Globalization from above: towards a New World Order
Throughout history, there have been multiple attempts to spread some or other universal idea across the world, as evidenced by the emergence of empires, religious expansions and totalitarian political regimes with the presumption of spreading a One Truth to the whole world. However, real globalization became possible only at the end of the second millennium after the collapse of the USSR and the Eastern Bloc. Since the article format is too limited for a detailed analysis of the topic, we shall proceed directly to the point and contrapose globalization “from above” and globalization “from below”. Globalization “from above” is an attempt by the US-led “golden billion” countries to spread around the world the models of civilization based on the rational philosophy of the Renaissance. However, only the United States (along with other “golden billion” countries) has appropriated the status of the subject of globalization. The rest of the countries are the object of globalization. The tools of globalization are transnational corporations and international transnational economic structures. In essence, they legitimize the activities of the latter, as well as the predatory economic policies of the “golden billion” countries with regard to the economies of other nations. This includes the World Bank, the World Trade Organization (WTO), the International Monetary Fund (IMF) and many others.
It is a purely economic model that focuses on two fundamental Western values: neoliberalism and the free market. Thus, we can talk about cultural globalization with strong reservations: a real globalization can only be economic, which once again confirms the almost total lack of alternatives to the power of Capital in contemporary history. It should be noted that economic globalization also leads to cultural globalization. Thus, economy is not just a component part of the above model of civilization and therefore is of a complex nature, encompassing all forms of public life. The goal of globalization is the elimination of ethnocultural differences between peoples, a “soft” elimination of the nation state (sovereignty) and the expansion of the Westernized cultural model across the world. In short, the emergence of a New World Order (“American-style democracy”) on the planet under the rule of “universal panhuman values” that can be explained by the two “economic” values mentioned above, i.e., neoliberalism and the free market. In their hit book Multitude: War and Democracy in the Age of Empire, modern intellectuals M. Hardt and A. Negri replaced the phrase “New World Order” with the term “Empire”, and this is the term we will be using in our text.
September 11, 2001 was a turning point in the globalization strategy. Since that day, the United States has radicalized the process of globalization, as reflected in President Bush’s address to Congress on September 20: “Every nation in every region now has a decision to make: Either you are with us or you are with the terrorists. From this day forward, any nation that continues to harbor or support terrorism will be regarded by the United States as a hostile regime.” In short, the world was instantly divided into black and white: the “golden billion” countries and countries forced to submit to the political and economic pressures of the “golden billion” countries on one side, and the regions that refuse to accept the aggressive dictate of “universal values” on the other. As a result of this division in the socio-political space, the phenomenon of international terrorism—the reality of stimulation that has accelerated the pace of globalization—has emerged.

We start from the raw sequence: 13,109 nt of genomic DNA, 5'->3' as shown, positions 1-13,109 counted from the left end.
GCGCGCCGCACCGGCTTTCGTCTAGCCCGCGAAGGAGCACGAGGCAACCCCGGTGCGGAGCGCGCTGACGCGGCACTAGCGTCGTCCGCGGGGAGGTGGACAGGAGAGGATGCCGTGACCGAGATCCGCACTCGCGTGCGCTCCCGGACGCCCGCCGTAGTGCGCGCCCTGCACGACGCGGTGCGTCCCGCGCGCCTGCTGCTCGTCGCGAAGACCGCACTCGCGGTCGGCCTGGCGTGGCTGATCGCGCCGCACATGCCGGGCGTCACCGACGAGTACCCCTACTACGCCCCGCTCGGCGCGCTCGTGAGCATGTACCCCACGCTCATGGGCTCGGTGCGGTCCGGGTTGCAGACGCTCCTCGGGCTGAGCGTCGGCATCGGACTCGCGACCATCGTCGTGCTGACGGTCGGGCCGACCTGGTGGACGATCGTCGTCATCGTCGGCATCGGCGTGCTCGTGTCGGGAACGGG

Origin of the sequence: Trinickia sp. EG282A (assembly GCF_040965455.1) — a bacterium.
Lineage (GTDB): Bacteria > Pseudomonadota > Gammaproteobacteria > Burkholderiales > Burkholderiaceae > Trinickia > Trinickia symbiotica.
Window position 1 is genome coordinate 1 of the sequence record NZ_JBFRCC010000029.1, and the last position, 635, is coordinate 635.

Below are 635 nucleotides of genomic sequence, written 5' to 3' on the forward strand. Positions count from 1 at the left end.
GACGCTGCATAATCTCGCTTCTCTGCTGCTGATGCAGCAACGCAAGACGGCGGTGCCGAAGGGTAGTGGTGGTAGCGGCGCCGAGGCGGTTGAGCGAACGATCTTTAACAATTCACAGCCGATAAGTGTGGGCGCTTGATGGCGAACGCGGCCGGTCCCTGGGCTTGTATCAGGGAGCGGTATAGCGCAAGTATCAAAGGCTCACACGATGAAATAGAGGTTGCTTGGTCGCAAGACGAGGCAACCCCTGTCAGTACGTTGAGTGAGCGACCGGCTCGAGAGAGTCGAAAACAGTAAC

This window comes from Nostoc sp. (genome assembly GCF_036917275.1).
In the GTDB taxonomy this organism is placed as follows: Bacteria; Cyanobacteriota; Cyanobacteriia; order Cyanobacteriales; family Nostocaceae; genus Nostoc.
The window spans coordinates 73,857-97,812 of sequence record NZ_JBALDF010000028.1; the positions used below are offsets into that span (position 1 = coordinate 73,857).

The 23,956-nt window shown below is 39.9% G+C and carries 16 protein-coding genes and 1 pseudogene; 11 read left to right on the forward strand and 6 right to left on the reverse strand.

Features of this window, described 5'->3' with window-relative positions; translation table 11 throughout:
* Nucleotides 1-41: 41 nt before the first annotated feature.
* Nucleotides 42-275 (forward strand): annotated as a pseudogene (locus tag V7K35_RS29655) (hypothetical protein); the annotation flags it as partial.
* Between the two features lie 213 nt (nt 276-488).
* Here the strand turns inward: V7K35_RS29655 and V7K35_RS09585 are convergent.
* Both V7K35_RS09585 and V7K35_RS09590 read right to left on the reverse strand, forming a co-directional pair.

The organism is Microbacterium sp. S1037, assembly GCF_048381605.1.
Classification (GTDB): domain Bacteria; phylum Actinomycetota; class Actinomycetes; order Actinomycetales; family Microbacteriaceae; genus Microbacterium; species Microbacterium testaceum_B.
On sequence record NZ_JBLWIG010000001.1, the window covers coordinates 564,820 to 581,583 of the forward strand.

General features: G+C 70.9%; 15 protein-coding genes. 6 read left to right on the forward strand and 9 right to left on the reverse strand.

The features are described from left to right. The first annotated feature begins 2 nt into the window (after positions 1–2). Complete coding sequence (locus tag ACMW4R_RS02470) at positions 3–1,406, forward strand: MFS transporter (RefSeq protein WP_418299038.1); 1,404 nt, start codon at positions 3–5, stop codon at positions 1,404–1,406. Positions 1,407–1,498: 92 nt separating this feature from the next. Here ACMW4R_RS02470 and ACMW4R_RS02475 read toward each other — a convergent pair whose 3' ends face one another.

What is “international terrorism”? Is it a group of thugs terrorizing the world’s civilian population for some corporate mercenary interests, or an international mafia group integrated into the highest echelons of the world establishment? A closer look reveals that “international terrorism” is a cunning concept crafted by the architects of globalization that depicts the enemies of Empire rather than real terrorists. There is a “Norm” (“American-style democracy”) built by the West (the US-led “golden billion” countries). Those who do not comply with this “Norm”, from concrete individuals (“virtual” bin Laden) to whole countries (Yugoslavia, Afghanistan, Iraq, Iran, North Korea, in short, the countries of the “axis of evil”), are automatically the subjects of terrorism and against them all forms of violence are used: international isolation, economic pressure and, finally, direct military intervention. In other words, any subject of “international law” who refuses to submit to the forces of Empire will be boycotted, with all that it implies.
Globalization from below: resistance of “multitudes”